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Discussion Starter #1
So my wife and I are planning a western trip to visit some of the major parks that we've yet to see. The plan is to leave from Louisiana to Colorado to visit great sand dune and rocky mountain natl. parks. Then to Utah for arches natl. park and bonneville salt flats. After that we'd go to crater lake in Oregon. From there we'd drive through California to lake tahoe, then to yosemite, sequoia, and death valley. And finally to grand canyon and horseshoe bend, then back to Louisiana.

Im more than likely in over my head but we'd really like to visit this part of the country, its mostly foreign to us. We'd also be traveling with 2 dogs. We'll be planning over the next 6 months and the departure is still tentative. I'm concerned with the plans of the vehicle, how do you prepare your truck for a long trip like this? What do you recommend I add that'll help with the trip (its nearly stock now)?
 

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Sounds exciting. What year is your fj and how many miles? Are you familiar with its maintenance history? What are your accommodation plans? Hotels? Campgrounds? Primitive campgrounds?
 

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Discussion Starter #3
Sounds exciting. What year is your fj and how many miles? Are you familiar with its maintenance history? What are your accommodation plans? Hotels? Campgrounds? Primitive campgrounds?
Its a 2007 with 130k, and unfortunately I have no idea of its history. Our plan is to stay in hotels traveling between parks and then stay in both improved and primitive campsites.
 

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I would find a reputable local Toyota mechanic and have the fj inspected and serviced. I would then try to make reservations asap at high profile places you would like to visit like the grand canyon and yosemite, etc based on your schedule. You can always fill in the periods in between with hotels, airbb and other campgrounds.
 

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I have done lots of the Colorado-Utah-Grand Canyon route you describe over the last couple of years and have enjoyed it immensely. My advice is to consider the normally expected temperatures in the areas you want to visit when planning your trip and also to plan on the national parks (especially the camp grounds) being very crowded in the summer time. I find that I end up camping at more Natl Forests and BLM campgrounds than the Natl Parks themselves, especially those that are close to a popular Natl Park because it is easier to find a spot there than at the parks. I live in Austin and make three or so runs out west starting in late spring and ending in early fall. I don't like tent camping in the lower 30's and prefer 40's if I can get it all, with 50's a dream. Usually, the summer time heat (as in way too hot for tent camping) you and I are used to at home is not an issue at 7,500' + elev. and I have froze in late July at 8,500' elev. I have to plan when I feel the temperature is comfortable enough for tent camping and that dictates my route some. Running west from Austin (sort of the same as running from La) in late spring/summertime, the first place I can camp with cool enough temps for tent camping is in the Natl Forest just east of Santa Fe and can make that in one long day travelling. Or, I can run to the Cloudcroft/Ruidoso area and camp in the Natl Forest there. I was in Rocky Mtn Natl park last summer (cold, drizzly, crowded, still very, very enjoyable) and then ran down south some to warm up at Black Canyon of the Gunnison Natl Park. I recommend you put travelling Colorado Hwy 550 (north-south state hwy through the mountains) on your route. Utah may just be my favorite area for camping/hiking, but of the five national Parks that make a very nice travel route, the end parks of the route, Arches and Zion, are very, very crowded. It is entirely possible that you may not find a spot to drop a tent within several miles of either park during the summer time. In particular, I like going to any ancient cliff-dwelling Indian sites and plan my routes from place to place, with some national park hiking in between. I will quit here before I wear you out any further, but please contact me if you want more info.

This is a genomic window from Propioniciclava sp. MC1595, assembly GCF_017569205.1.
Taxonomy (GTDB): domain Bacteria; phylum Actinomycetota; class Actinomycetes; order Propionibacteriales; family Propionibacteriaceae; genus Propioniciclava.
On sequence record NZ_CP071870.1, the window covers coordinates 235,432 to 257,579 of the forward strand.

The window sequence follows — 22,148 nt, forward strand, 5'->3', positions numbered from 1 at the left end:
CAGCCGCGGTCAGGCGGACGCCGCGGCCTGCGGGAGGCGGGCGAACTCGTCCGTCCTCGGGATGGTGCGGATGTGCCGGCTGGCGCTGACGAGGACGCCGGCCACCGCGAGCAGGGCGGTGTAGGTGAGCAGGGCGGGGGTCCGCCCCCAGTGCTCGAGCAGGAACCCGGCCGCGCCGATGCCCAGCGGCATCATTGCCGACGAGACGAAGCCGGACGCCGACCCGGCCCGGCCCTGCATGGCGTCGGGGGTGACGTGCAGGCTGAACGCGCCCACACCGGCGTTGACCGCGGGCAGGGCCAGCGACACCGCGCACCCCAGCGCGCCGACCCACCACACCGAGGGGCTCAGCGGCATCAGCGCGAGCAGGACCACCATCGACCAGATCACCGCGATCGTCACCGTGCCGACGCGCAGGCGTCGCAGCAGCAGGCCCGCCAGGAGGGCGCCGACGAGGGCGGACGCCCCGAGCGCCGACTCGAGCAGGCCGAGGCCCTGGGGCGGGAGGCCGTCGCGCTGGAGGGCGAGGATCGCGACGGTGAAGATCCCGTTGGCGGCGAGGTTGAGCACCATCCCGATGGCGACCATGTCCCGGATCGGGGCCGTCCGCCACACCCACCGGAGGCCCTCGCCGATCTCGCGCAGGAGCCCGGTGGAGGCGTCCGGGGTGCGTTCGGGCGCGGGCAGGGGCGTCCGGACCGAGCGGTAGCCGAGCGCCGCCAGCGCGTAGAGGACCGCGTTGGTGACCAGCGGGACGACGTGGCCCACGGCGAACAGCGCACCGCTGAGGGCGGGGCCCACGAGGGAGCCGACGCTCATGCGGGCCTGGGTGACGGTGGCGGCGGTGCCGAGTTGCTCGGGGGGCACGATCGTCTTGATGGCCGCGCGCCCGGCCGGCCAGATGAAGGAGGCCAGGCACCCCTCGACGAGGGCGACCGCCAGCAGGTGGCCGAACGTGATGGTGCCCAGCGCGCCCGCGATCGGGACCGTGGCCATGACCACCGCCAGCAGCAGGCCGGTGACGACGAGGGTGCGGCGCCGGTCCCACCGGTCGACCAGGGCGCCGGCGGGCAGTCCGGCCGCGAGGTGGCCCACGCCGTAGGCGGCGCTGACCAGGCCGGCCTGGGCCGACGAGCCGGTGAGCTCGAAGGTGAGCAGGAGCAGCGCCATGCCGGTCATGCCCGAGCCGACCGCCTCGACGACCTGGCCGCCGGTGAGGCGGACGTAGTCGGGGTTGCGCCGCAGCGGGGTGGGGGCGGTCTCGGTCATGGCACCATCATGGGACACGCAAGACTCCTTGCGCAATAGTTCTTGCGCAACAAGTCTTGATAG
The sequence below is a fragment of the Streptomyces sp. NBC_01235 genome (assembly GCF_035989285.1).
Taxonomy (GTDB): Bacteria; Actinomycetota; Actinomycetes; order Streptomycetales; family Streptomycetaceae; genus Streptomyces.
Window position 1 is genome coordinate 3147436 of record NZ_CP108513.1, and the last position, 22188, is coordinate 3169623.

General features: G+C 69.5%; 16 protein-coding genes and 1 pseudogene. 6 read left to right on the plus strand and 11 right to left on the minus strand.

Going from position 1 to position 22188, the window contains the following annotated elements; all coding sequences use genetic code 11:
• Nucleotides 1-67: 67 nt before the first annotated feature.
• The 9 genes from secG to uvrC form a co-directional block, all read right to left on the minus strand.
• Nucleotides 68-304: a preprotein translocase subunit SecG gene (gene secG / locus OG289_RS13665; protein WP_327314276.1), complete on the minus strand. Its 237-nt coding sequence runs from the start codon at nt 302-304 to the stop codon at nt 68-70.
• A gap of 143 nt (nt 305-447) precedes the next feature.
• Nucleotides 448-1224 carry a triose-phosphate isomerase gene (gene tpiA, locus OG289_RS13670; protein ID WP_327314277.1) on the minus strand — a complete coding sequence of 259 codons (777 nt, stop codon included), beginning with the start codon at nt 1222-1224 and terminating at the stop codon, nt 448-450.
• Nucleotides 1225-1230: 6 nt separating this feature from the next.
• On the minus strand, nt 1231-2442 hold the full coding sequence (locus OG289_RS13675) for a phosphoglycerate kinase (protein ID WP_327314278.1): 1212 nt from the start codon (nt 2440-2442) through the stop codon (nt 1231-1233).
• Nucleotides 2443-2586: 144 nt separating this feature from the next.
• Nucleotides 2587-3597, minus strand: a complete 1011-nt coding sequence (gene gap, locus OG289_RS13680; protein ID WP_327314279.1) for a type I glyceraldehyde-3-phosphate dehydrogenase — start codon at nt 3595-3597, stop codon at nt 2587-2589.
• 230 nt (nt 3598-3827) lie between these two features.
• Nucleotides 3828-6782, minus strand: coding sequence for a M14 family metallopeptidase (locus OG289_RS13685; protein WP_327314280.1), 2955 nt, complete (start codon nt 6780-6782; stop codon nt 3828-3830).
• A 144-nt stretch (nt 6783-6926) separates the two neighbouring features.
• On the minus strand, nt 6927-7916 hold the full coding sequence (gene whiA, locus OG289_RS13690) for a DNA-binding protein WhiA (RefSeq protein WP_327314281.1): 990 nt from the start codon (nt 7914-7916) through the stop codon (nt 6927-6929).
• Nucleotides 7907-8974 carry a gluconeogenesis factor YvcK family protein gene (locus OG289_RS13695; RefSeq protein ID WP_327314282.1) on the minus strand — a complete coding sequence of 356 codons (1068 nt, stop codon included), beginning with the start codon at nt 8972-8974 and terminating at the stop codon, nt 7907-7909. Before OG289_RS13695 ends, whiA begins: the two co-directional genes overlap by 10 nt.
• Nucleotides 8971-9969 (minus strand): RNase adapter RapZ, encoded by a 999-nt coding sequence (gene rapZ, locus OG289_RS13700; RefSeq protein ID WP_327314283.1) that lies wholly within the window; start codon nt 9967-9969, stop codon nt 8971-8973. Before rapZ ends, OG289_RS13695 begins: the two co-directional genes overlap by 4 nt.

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I know it is a long way north of your route, but if you can swing it Glacier National Park is well worth the drive. IMHO. Have fun.
 

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Discussion Starter #7
Wow, thanks for the info. Ill definitely keep all this in mind. We both like hiking and if need be, we can travel to another campsite to post up for the night. Id like to reserve a site at popular parks, but being such a long trip, its really hard getting logistics together and knowing when exactly you'll be at a certain location.
 

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There is a nice, scenic, not-too-long-between-stops five national park run through eastern-southern Utah that includes (from north to south): Arches, Canyonlands, Capitol Reef, Bryce and Zion National Parks. While camping in the parks at Arches and Zion may very well be hard to accomplish, there are plenty of motels in the areas of all of the parks. All are very scenic, all have some common characteristics, yet each has its own particular rock formations that amaze the eye. It is kind of on the way from Rocky Mtn Natl Park as you travel west. You could then circle down to Grand Canyon, but that does not tie in at all to your further west travel plans. So much to see, so many roads............... You may see me somewhere along the way because as soon as winter lets go out west, I will go that way again.
 
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